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Becoming a Realtor

Learn all about the specifics of becoming a realtor.

A realtor provides expertise to a buyer or seller before and during a real estate transaction. [©Jupiter Images, 2009]
©Jupiter Images, 2009
A realtor provides expertise to a buyer or seller before and during a real estate transaction.

A Realtor is real estate professional who is a paying member of the National Association of Realtors (NAR). There are specific mandates involved with becoming a Realtor, identified by the registered trademark REALTOR®. The role of a Realtor is to provide expertise to a buyer or seller before and during a real estate transaction. Once a contract is signed with a buyer or seller, the Realtor is bound to operate in the best interest of the client while upholding the code of ethics of the National Association of Realtors. Realtors also abide by the real estate license laws, which the Association of Real Estate License Law Officials (ARELLO) enforces to protect the public interest. The Realtor is paid on a commission basis, which may be a set amount or dictated by the parties involved in the real estate transaction.

Becoming a Member of the NAR

Enrollment in the local board of Realtors is a requirement that Realtors must meet in order for an agent to become a member of the National Association of Realtors. Once local membership is established, enrollment with NAR is automatic. The National Association of Realtors advises that the code of ethics the Realtors operate by affect everyday real estate practices. The code of ethics includes the following principles:

• Client loyalty
• A legal or fiduciary duty to clients
• Cooperating with competitors (other real estate professionals)
• Truthfulness in advertising and statements
• Non-interference in exclusive relationships other Realtors have with their clients

Realtor Codes of Ethics

Realtors must make sure the outcome of the transaction is driven by the needs of their client; not by the amount of the commission that they'll make from the transaction. Realtors are also responsible for communicating all information relevant to the sale or purchase to the parties involved, affording them the opportunity to make informed decisions.

Realtors are legally obligated to disclose all relevant and available facts regarding the property and the transaction to the buyer and the seller. When representing buyers, the Realtor should conduct a visual inspection and recommend hiring experts for a complete inspection of electrical, plumbing and structural integrity. When representing sellers, the Realtor should instruct them to disclose all information affecting value or desirability, such as termite infestation, leaks or structural problems.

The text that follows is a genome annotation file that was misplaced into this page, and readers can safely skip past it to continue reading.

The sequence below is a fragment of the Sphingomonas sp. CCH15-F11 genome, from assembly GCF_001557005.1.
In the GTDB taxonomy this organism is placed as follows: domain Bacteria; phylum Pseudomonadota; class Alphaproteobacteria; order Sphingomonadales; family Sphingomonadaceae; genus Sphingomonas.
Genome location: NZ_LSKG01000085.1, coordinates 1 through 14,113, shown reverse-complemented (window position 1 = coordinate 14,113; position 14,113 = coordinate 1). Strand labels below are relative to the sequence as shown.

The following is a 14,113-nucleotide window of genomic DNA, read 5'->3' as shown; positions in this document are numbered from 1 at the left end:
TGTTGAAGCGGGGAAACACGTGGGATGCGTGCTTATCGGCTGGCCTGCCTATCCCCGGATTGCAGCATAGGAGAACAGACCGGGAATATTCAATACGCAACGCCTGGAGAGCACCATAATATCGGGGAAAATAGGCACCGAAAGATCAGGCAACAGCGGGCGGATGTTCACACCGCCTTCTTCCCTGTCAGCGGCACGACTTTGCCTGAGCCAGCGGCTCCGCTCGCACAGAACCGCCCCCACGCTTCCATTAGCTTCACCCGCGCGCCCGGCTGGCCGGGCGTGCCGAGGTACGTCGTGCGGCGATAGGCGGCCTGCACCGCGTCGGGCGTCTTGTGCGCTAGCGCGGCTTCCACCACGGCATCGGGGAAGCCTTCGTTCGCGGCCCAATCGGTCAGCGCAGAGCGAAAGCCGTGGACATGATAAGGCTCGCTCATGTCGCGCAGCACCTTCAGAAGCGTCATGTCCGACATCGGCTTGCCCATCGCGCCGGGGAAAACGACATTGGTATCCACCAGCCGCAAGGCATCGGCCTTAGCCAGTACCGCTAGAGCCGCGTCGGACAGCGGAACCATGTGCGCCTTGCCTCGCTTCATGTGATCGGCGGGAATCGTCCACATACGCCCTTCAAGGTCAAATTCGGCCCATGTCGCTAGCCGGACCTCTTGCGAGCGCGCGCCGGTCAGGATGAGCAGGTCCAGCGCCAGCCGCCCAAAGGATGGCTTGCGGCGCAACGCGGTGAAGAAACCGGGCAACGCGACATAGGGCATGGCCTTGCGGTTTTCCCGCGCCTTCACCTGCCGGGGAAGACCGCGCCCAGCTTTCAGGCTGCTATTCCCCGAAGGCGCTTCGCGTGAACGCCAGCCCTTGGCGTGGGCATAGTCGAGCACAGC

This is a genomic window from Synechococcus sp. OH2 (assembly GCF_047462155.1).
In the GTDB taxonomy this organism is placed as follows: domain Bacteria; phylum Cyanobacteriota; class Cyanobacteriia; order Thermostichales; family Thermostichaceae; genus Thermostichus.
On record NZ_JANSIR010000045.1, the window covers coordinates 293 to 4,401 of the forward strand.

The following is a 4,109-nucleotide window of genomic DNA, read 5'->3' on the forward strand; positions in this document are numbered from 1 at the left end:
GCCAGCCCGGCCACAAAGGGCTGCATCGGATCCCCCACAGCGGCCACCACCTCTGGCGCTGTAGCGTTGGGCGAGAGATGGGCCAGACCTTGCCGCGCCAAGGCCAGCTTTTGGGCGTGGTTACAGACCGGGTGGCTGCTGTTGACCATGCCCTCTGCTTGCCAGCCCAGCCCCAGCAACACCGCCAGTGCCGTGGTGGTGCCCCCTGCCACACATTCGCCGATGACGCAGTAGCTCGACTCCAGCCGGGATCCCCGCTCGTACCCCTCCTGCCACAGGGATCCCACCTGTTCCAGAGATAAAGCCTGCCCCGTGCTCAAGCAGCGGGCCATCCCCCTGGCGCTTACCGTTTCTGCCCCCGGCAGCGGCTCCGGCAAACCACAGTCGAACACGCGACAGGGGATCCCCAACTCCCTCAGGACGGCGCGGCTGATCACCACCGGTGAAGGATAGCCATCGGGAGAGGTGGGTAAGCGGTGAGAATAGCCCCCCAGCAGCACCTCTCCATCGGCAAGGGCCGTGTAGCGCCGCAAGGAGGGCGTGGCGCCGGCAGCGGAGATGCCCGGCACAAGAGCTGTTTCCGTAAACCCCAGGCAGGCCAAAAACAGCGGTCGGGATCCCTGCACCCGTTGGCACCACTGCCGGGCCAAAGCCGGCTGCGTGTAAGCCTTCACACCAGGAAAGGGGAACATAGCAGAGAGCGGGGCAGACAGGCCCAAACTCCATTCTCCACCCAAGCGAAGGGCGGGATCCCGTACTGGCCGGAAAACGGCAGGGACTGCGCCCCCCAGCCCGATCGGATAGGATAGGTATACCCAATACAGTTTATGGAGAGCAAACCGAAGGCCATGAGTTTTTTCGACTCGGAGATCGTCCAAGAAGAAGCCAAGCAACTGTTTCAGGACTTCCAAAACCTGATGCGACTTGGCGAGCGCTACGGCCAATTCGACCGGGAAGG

Realtors are obligated to work with other agents to make sure all parties have an accurate picture of the transaction and the information and steps involved to complete the transaction. If there are credit issues or construction issues, then the Realtor works with the other agent to ensure this information is communicated.

Realtors must make clear and accurate representations of property information and experience. This allows the public to make informed decisions regarding using a Realtor. The Realtor has an obligation to all parties to recognize and honor the relationships established between all parties involved.

Getting a Realtor License

Realtors are required to obtain a real estate license in their state of operation and must also participate in mandatory ongoing training to ensure they're educated on changing laws that impact the real estate market. Each state has a different requirement for obtaining licensure. The Real Estate Center provides information regarding the specific requirements for each state. An example of the minimum requirements to obtaining a real estate license and becoming a Realtor include:

• A high school diploma or GED
• 18 years of age
• Proof of US citizenship or legal permanent residency
• Ability to pass a background check
• Minimum of 75 salesperson pre-licensure course hours at an accredited real estate school or an accredited law school
• Passing the state real estate examination

Prospective Realtors may have to meet additional requirements depending on the state in which they will be operating. The minimum hours required for licensure may vary from state to state. Some states require that applicants pay a fee when they receive approval on their application for licensure. Sponsorship by a broker may be an additional licensing requirement.

Getting Paid as a Realtor

Realtors work on a commissioned basis. The commission varies and is usually dictated by the real estate agency or the area in which the transaction occurs. This amount is split between the listing and selling agents, as well as their agencies. The contract outlines the specific amount between the Realtors and their clients. It may be specified in the listing agreement, buyer's agent contract or sales agreement at the time that it is executed. Realtors may also adjust or waive a portion of their fee if it will help the client to complete the transaction.

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